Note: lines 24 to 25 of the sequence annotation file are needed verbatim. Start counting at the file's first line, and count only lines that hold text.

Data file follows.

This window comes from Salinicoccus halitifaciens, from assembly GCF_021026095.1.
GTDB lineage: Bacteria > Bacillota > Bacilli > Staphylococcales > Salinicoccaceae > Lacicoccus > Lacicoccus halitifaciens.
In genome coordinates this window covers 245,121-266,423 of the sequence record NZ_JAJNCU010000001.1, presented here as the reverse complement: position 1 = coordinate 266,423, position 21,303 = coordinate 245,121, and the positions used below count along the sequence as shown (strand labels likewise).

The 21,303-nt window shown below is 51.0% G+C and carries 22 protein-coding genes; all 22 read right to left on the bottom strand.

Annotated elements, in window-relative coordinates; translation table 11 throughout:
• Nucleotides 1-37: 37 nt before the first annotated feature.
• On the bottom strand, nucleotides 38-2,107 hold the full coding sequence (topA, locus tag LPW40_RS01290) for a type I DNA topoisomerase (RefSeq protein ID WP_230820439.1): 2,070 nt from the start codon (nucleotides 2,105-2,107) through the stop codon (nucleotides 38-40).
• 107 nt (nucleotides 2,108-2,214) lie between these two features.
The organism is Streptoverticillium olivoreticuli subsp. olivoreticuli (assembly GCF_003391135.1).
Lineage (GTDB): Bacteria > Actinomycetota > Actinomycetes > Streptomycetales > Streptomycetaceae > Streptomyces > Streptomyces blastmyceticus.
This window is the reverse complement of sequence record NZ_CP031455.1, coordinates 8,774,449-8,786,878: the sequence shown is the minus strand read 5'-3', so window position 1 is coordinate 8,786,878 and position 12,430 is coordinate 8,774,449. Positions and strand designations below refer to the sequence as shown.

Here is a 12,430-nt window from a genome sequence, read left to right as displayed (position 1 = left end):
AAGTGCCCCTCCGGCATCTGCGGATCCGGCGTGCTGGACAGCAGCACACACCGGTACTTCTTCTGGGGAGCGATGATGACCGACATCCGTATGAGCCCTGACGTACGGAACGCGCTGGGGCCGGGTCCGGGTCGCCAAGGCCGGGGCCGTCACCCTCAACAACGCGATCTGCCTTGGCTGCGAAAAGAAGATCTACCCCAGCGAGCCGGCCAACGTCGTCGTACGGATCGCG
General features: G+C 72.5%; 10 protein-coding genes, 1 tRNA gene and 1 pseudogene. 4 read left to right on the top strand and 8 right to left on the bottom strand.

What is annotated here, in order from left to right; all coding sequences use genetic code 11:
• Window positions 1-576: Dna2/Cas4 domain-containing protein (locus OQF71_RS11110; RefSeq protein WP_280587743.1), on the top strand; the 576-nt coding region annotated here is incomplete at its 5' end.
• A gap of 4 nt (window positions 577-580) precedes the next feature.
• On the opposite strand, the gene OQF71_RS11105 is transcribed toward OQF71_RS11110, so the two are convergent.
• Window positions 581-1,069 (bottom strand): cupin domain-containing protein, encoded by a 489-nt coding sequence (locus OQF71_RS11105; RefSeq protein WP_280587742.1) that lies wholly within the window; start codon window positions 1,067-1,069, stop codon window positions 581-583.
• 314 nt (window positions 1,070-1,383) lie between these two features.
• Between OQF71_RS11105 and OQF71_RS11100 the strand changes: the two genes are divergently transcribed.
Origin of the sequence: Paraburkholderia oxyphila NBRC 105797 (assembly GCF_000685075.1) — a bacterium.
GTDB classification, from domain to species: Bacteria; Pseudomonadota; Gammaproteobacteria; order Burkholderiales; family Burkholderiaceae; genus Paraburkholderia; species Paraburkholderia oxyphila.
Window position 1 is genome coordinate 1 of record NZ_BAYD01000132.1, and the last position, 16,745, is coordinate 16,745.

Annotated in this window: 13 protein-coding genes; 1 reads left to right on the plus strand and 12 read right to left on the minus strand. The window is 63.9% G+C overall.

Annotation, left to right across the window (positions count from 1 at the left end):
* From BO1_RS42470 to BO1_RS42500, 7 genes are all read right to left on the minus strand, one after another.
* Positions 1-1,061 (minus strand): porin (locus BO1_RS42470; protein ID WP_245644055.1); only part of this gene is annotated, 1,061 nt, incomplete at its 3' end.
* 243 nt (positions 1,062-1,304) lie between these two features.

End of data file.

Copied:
Window position 1 is genome coordinate 1 of record NZ_BAYD01000132.1, and the last position, 16,745, is coordinate 16,745.

Annotated in this window: 13 protein-coding genes; 1 reads left to right on the plus strand and 12 read right to left on the minus strand. The window is 63.9% G+C overall.